Q 8: Can the existing Rupee Vostro Accounts of banks from trading partner countries be used as Special Rupee Vostro Accounts under the new mechanism?

Answer: No

Q 9: Can foreign bank (correspondent bank) maintain more than one Special Rupee Vostro Account with different AD banks?

Answer: Yes

Q 10: Can an AD bank in India open only one Special Rupee Vostro Account from a foreign country?

Answer: No. AD bank in India can open multiple Special Rupee Vostro Accounts for different banks from the same country.

Q 11: How will the exchange rate be determined?

Answer: Exchange rate between the currencies of the two trading partner countries will be market determined.

Q 12: How would the exchange rate between INR and the currency of the trading partner country be market-determined in the absence of direct quote for the pair of currencies?

Answer: The exchange rate for most currencies are determined in the Forex markets, typically against global currencies like the USD, EUR, JPY etc. In the transition phase, when there is no market with direct exchange rates between two currencies (say INR and Sri Lankan Rupee), the exchange rate between the currencies of two trading partner countries, each of which has markets against global currencies, would be derived as a cross currency rate.

Q 13: Whether this will address the difficulties in cross border payments with specific countries.

Answer: The policy is not aimed at any specific country. This step is part of a sequenced and calibrated path for increased use of the INR in international transactions.

Q 14: Can balances in Special Rupee Vostro Account be repatriated?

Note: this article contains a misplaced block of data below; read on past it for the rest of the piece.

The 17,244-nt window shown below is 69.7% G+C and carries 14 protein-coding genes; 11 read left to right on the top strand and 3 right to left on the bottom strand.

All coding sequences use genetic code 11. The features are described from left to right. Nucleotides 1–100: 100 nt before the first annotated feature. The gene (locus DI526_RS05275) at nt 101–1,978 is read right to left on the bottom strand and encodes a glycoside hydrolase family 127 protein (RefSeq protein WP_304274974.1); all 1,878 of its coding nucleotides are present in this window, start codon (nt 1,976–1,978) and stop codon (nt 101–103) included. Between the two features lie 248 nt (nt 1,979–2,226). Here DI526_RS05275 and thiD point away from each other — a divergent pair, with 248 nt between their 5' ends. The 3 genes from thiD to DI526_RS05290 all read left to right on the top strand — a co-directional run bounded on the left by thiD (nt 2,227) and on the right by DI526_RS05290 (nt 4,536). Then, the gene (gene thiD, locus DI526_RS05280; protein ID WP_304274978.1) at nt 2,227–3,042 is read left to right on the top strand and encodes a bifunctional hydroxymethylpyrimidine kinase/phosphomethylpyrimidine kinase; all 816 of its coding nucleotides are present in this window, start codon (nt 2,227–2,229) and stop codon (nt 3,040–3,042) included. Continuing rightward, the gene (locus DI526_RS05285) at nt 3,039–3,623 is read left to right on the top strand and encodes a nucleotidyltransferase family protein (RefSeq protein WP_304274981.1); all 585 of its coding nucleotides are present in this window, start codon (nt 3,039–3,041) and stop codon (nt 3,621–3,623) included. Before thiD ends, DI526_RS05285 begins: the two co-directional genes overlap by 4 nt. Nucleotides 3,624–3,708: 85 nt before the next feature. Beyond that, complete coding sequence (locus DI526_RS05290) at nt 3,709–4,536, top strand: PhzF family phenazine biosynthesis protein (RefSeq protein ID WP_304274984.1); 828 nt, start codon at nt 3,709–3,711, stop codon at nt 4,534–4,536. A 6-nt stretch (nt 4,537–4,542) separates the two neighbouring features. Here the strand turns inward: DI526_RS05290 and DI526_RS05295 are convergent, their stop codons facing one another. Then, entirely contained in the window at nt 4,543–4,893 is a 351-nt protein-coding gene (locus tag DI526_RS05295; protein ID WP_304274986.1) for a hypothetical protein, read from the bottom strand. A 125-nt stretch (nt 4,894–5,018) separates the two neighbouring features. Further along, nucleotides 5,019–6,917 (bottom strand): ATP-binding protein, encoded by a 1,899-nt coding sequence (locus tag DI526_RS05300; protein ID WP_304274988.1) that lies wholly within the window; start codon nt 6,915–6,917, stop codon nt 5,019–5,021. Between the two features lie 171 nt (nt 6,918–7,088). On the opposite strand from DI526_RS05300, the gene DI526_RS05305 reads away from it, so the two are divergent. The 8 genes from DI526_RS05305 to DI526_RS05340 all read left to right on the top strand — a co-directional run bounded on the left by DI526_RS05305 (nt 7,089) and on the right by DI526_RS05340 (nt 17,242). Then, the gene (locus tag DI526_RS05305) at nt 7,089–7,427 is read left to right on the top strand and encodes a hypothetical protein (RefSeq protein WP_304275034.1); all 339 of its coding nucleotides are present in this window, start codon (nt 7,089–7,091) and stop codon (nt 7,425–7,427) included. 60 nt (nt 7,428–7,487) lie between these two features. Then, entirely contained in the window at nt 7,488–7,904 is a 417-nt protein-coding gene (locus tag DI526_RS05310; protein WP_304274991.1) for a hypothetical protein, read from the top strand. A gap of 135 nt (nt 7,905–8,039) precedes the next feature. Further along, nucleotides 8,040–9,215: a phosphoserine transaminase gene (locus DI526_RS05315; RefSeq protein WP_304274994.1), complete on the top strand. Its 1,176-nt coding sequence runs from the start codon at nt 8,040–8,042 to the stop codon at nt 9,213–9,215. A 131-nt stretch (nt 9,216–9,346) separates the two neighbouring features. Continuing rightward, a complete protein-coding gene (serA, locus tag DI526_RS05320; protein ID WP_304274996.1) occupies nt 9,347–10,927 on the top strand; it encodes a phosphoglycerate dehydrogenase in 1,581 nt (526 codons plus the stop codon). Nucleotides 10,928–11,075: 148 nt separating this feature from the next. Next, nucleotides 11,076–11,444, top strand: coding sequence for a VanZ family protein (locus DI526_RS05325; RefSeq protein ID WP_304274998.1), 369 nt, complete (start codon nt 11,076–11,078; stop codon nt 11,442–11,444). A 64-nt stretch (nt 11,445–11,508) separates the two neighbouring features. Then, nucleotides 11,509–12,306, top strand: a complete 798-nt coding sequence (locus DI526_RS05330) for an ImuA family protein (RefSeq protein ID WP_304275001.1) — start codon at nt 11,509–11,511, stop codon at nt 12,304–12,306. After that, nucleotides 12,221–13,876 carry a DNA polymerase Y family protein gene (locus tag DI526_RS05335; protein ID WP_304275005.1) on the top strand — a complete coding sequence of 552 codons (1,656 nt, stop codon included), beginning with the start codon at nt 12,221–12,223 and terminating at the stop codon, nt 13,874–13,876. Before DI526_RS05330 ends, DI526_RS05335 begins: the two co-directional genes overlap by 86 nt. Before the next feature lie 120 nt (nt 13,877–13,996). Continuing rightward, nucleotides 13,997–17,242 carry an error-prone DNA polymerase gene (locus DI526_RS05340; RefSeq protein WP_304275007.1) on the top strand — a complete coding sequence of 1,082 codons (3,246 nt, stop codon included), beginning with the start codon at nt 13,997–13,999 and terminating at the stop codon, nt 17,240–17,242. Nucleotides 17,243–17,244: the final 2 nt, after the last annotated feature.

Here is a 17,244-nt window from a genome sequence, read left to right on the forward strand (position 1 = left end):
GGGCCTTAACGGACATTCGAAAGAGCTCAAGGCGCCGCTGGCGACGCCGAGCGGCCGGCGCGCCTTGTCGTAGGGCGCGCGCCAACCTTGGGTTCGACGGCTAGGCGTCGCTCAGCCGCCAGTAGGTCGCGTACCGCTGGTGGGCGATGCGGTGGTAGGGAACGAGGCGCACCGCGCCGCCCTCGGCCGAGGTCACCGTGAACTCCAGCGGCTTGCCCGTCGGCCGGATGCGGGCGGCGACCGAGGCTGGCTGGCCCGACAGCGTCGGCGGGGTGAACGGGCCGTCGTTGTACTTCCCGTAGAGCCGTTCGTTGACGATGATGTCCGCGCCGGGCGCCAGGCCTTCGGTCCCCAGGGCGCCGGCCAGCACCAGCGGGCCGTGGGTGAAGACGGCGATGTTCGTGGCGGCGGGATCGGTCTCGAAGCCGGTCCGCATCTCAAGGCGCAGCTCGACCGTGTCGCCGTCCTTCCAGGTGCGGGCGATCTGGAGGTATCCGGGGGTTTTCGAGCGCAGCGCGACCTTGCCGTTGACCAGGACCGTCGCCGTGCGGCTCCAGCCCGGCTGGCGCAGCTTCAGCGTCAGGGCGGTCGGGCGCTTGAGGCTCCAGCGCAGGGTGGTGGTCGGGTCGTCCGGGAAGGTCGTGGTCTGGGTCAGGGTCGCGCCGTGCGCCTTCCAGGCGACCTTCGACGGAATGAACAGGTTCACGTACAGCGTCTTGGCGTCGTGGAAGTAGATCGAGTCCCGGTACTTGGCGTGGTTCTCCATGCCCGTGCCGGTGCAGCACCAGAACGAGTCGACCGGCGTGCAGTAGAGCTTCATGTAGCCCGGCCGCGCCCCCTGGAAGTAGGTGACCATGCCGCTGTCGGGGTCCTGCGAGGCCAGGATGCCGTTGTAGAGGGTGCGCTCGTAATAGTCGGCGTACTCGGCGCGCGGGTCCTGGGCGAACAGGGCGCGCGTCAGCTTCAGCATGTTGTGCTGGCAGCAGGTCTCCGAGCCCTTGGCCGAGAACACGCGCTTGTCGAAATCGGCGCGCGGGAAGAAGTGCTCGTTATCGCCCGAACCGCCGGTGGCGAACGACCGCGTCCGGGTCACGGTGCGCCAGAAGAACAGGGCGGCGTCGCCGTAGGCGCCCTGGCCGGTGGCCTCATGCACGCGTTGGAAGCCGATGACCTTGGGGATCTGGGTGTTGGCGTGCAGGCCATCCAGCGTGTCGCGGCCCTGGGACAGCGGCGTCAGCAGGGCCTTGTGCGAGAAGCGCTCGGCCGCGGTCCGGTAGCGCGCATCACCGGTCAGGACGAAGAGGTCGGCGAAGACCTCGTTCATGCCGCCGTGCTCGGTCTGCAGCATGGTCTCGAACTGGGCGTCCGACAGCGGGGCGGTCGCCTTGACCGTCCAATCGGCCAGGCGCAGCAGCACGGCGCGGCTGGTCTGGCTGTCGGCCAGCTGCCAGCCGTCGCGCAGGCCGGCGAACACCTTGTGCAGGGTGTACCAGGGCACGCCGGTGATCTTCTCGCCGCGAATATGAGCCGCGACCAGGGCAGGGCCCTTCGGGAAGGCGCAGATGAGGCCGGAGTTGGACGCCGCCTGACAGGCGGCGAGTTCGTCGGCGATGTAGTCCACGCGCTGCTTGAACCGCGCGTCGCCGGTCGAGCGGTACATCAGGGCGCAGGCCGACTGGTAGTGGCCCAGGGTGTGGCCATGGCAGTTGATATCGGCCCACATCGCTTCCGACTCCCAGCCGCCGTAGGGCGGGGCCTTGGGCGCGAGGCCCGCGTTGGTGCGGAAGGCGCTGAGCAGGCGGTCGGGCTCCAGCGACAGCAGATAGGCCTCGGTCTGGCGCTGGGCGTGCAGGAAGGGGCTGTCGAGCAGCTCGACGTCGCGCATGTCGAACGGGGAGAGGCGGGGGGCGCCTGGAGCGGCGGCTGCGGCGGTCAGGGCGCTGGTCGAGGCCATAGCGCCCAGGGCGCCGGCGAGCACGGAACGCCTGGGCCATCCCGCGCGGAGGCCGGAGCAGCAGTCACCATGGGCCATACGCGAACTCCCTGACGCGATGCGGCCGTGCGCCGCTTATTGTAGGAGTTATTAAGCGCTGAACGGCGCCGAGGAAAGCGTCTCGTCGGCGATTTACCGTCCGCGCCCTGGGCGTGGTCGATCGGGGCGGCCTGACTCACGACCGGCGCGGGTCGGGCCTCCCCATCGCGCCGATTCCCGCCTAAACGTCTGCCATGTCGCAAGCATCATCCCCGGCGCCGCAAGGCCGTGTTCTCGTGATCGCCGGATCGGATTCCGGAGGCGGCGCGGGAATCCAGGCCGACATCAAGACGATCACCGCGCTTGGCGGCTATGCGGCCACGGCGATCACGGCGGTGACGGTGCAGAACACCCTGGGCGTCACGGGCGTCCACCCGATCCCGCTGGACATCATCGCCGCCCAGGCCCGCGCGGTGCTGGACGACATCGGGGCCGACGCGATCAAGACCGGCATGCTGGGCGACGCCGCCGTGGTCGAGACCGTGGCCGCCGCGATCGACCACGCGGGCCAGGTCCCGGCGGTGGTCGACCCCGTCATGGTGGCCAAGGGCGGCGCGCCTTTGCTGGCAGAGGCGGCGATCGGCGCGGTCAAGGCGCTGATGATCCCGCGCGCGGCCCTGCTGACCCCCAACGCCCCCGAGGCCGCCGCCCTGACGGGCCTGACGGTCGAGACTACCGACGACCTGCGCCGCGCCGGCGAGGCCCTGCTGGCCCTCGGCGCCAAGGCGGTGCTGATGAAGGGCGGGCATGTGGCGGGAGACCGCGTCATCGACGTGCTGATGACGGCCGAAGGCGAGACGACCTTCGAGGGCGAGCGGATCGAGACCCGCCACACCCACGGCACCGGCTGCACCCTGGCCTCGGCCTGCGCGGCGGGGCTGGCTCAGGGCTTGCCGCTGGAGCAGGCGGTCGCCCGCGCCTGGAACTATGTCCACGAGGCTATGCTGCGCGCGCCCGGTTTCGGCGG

Answer: The balance in Special Rupee Vostro Account (SRVA) can be repatriated in freely convertible currency and/or currency of the beneficiary trading partner country depending on underlying transaction i.e. for which the account was credited. For example, for import payments through SRVA like any Rupee Vostro account the fund can be remitted to overseas exporter either in freely convertible currency or in domestic currency of the overseas exporter.

Q 15: Whether income from INR balance in SRVA can be repatriated?

Answer: Yes, the income from INR balance can be repatriated subject to applicable regulatory guidelines and tax provisions.

Q 16: Can balances in Special Rupee Vostro account be used for FDI, ECB?

Answer: Balance in SRVA is like foreign exchange inflow converted into INR, hence balance can be used for any permissible current and capital account transaction under the present FEMA framework.

Q 17: What are the different types of investment where surplus balance can be invested?

Answer: Investment in Government Treasury Bills, Government securities is permitted in terms of extant guidelines and prescribed limits. Other than these, avenues of investments can be mutually agreed between the countries subject to compliance with applicable regulatory and statutory guidelines.

Q 18: Whether balances can be transferred from Special Rupee Vostro Account (SRVA)?

Answer: Balance of one Special Rupee Vostro Account (SRVA) can be transferred to SRVA of another bank of the same country only. Transfer from SRVA to Rupee Vostro account of same country is allowed but not vice-versa.

Q 19: Whether INR balance in SRVA can be hedged?

Answer: Yes, INR exposure can be hedged in terms of applicable guidelines depending upon underlying transactions.

Q 20: For investment in T-Bills and government securities from funds of SRVA with AD bank, whether FPI license is required by the account holder overseas bank?

Answer: No.

Q 21: Which bank will be responsible for reporting for cross border transaction either AD bank in India or correspondent bank?

Answer: The AD bank in India shall be responsible for the reporting of transactions taking place in the Special Rupee Vostro Account of the correspondent bank of the trading partner country.

Q 22: How this new mechanism will benefit the Indian traders?

Answer: As the transactions will be settled in INR, it will reduce the exchange rate risk for the Indian exporters and importers.